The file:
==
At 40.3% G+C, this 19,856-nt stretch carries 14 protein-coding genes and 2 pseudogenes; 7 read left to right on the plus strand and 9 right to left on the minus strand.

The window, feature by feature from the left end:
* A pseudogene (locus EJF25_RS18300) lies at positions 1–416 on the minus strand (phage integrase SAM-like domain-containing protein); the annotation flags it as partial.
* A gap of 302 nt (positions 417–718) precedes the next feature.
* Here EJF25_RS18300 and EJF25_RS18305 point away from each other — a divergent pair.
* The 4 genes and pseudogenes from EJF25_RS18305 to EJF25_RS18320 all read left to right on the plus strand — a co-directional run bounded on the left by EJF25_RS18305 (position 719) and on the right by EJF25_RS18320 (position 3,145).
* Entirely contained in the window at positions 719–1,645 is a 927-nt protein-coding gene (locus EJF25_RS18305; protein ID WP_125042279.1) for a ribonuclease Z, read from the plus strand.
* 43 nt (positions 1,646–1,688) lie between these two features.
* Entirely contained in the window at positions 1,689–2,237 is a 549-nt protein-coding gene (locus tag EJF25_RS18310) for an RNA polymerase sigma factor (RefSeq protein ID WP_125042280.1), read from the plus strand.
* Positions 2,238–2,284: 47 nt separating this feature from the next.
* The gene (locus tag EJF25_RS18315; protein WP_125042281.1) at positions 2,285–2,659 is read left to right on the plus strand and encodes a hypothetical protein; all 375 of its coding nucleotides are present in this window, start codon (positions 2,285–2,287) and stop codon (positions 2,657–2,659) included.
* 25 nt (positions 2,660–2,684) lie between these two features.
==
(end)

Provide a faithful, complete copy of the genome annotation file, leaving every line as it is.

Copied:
At 40.3% G+C, this 19,856-nt stretch carries 14 protein-coding genes and 2 pseudogenes; 7 read left to right on the plus strand and 9 right to left on the minus strand.

The window, feature by feature from the left end:
* A pseudogene (locus EJF25_RS18300) lies at positions 1–416 on the minus strand (phage integrase SAM-like domain-containing protein); the annotation flags it as partial.
* A gap of 302 nt (positions 417–718) precedes the next feature.
* Here EJF25_RS18300 and EJF25_RS18305 point away from each other — a divergent pair.
* The 4 genes and pseudogenes from EJF25_RS18305 to EJF25_RS18320 all read left to right on the plus strand — a co-directional run bounded on the left by EJF25_RS18305 (position 719) and on the right by EJF25_RS18320 (position 3,145).
* Entirely contained in the window at positions 719–1,645 is a 927-nt protein-coding gene (locus EJF25_RS18305; protein ID WP_125042279.1) for a ribonuclease Z, read from the plus strand.
* 43 nt (positions 1,646–1,688) lie between these two features.
* Entirely contained in the window at positions 1,689–2,237 is a 549-nt protein-coding gene (locus tag EJF25_RS18310) for an RNA polymerase sigma factor (RefSeq protein ID WP_125042280.1), read from the plus strand.
* Positions 2,238–2,284: 47 nt separating this feature from the next.
* The gene (locus tag EJF25_RS18315; protein WP_125042281.1) at positions 2,285–2,659 is read left to right on the plus strand and encodes a hypothetical protein; all 375 of its coding nucleotides are present in this window, start codon (positions 2,285–2,287) and stop codon (positions 2,657–2,659) included.
* 25 nt (positions 2,660–2,684) lie between these two features.